New Orleans has always been a coffee town, but the awkward truth is that it has never really been a particularly high-quality coffee town. And while a lot of the nation’s beans pass through our port, the vast majority are bulk commodity, destined for Folgers or some other inglorious end.
This is changing. Local roasters such as French Truck and specialty stores like Sucré, along with a groundswell of independent coffee shops, have helped this city turn the corner in appreciation of the bean. We will always love our cold drip iced coffee and chicory blends, but there are now single origin options for coffee nerds to obsess over. Just leave the pretense outside please – this isn’t Brooklyn. Yet.
Geoffrey Meeker’s French Truck Coffee has come a long way since he started off roasting in the ground floor of his home in the Carrollton neighborhood. “In a busy week I used to go through about 150 pounds of coffee,” Meeker recalls. “Now we go through, on average, 3,000 pounds.”
His new roasting facility on the corner of Magazine and Erato streets came online in June 2014, with its retail component opening shortly thereafter. It features a coffee bar with a small number of counter seats augmented by a handful of tables on the sidewalk outside. A short, precise menu of coffee drinks has nary a thing to nosh save biscotti from a glass jar. And the rear wall is made of glass, offering a window into the roasting facilities that are the heart of this operation. The compact space is carefully thought out, a reflection of the owner as much as the product, and dovetails nicely with the brand that Meeker has built.
Envisioned originally as an amenity to the company’s primary business, the retail shop has since exceeded expectations. “I knew there was demand in New Orleans for what we were doing when we started,” Meeker says. “But I had no idea of just how strong that demand was.” One perk is that French Truck’s retail outpost allows customers to taste coffees that arrive in such limited quantities that they’ll never make it out onto store shelves; for example, a recent Sulawesi bean that was part of his Grand Cru lineup. “Just 300 pounds came to the U.S. from this one farm and the stuff is just amazing,” Meeker says. “But it’s so limited in supply we can only offer it in here.”
Along with whole beans, Meeker has a booming business in cold-drip concentrate available on shelves at Langenstein’s and Whole Foods, among other outlets. One, a wonderfully infused dark roast with vanilla, includes a split Madagascan vanilla bean in the bottle. A new partnership with Mauthe’s Farm offers Meeker’s concentrate blended with its Progress Milk.
Aficionados would likely most enjoy the straightforward espresso drinks. Locals would likely develop a fast and lasting sweet spot for the New Orleans Iced Coffee, which comes on tap and is pushed with nitrogen out over onto shaved ice. “It is almost like a snowball,” says Meeker. “If you drink it straight, you get a little effervescence just like with Guinness.” Perfect for summer, you’ll need to add the Kahlua yourself.
A strong coffee program has always been a part of Sucré’s business model. Their second store at Lakeside threw down the gauntlet with its Slayer – a famously high-end espresso machine out of Seattle. And with their new shop on Conti Street in French Quarter, they’ve upped the coffee bar with their Mod Bar brewing system.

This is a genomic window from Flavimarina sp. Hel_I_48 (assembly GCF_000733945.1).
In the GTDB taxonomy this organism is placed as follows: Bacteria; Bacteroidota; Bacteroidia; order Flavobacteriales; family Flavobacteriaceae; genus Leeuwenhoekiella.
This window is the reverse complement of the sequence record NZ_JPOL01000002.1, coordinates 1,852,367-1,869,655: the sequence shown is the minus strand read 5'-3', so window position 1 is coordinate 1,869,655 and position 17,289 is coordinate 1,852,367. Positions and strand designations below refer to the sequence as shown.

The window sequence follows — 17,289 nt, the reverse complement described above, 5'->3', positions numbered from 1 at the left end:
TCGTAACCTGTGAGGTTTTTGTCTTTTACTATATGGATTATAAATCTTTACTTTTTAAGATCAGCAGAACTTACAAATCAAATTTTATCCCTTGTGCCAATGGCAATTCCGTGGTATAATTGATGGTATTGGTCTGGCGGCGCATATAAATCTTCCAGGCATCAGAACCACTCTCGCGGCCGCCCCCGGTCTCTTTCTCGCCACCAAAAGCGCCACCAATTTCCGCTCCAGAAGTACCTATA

“It is one of the most amazing machines I’d ever seen in my life. You can set it up so that someone who doesn’t have a lot of ability as a barista can pull a beautiful shot. Or you can make it as manual as you want,” says Jesse Kurvnik, who oversees operations at Sucré’s three locations. “People who are coffee geeks can come in and create different settings and get the most out of the pull.”
The system is fully integrated into the counter to create a seamless design, no doubt part of the appeal for fashion-forward Sucré. In addition to the pair of sleek espresso groupheads, two pour-over wands essentially create a mini-assembly line for quality coffee.
Beans are sourced from Orleans Coffee Exchange, and featured roasts change often. To get the most out of the bean consider a pour-over. “You get a cup that takes in more of the flavor from the beans,” Kurvnik says. “You get a lot of individuality and it’s nice to see people explore that and decide which bean they like the most.”
The restrained coffee menu intentionally avoids the morass of lattes and flavored beverages, though it does happily integrate somewhat at the dessert end of the spectrum with a beverage that’s a blend of gelato, ice and espresso with a bit of milk. Additionally, the Café au Lait Gelato (“That roast has a nice little undercurrent of chocolate, which complements the gelato very well,” Kurvnik says.) is made with their Tchoupitoulas house blend.
Find Your New Fix
Church Alley Coffee Bar reopened at 1618 Oretha Castle Haley Blvd. inside the Zeitgeist following a location switcheroo and serves excellent pour-overs as well as a stripped-down lineup up espresso, latte and macchiato. It also steps into the community niche that’s a component that often feels absent from newer independent shops. HiVolt has two locations now as well, in the Lower Garden District near Coliseum Square as well as on Magazine Street by Whole Foods.
French Truck Coffee
1200 Magazine St.
Sucré French Quarter
622 Conti St.
Church Alley Coffee Bar
1618 Oretha Castle Haley Blvd.
1829 Sophie Wright Place
Also inside P’s & Q’s
5720 Magazine St.
Open Tuesdays through Saturdays